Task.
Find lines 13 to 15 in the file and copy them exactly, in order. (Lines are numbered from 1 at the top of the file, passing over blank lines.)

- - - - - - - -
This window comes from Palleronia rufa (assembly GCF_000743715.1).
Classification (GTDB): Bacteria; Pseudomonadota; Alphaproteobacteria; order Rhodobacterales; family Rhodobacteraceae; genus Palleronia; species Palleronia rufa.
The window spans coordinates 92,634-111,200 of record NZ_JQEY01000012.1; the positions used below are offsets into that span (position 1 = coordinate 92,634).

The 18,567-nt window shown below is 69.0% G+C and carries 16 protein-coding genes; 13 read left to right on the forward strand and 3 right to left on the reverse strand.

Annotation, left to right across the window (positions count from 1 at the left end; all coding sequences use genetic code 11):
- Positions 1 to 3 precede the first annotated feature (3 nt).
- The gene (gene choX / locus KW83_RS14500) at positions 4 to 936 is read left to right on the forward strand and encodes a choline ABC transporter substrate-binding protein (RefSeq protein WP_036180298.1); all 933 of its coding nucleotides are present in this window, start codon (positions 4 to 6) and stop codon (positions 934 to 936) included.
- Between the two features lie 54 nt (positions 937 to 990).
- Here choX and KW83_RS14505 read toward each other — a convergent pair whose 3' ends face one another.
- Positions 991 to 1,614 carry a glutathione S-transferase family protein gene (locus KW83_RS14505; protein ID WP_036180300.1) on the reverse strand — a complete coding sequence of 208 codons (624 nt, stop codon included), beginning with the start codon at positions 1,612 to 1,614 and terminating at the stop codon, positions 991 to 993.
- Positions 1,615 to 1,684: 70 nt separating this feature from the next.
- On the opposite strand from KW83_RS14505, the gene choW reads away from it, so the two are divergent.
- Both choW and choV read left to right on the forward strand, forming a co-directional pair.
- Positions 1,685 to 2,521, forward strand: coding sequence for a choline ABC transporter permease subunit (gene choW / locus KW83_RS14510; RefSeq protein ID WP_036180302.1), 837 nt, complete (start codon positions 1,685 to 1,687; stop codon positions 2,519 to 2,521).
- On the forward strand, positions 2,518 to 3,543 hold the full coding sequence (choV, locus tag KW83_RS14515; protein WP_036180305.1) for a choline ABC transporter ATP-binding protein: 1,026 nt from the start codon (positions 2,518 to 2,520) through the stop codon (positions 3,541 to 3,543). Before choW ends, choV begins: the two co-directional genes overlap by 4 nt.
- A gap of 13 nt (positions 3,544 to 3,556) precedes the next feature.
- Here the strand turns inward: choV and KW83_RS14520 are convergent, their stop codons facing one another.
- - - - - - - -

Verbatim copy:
- Both choW and choV read left to right on the forward strand, forming a co-directional pair.
- Positions 1,685 to 2,521, forward strand: coding sequence for a choline ABC transporter permease subunit (gene choW / locus KW83_RS14510; RefSeq protein ID WP_036180302.1), 837 nt, complete (start codon positions 1,685 to 1,687; stop codon positions 2,519 to 2,521).
- On the forward strand, positions 2,518 to 3,543 hold the full coding sequence (choV, locus tag KW83_RS14515; protein WP_036180305.1) for a choline ABC transporter ATP-binding protein: 1,026 nt from the start codon (positions 2,518 to 2,520) through the stop codon (positions 3,541 to 3,543). Before choW ends, choV begins: the two co-directional genes overlap by 4 nt.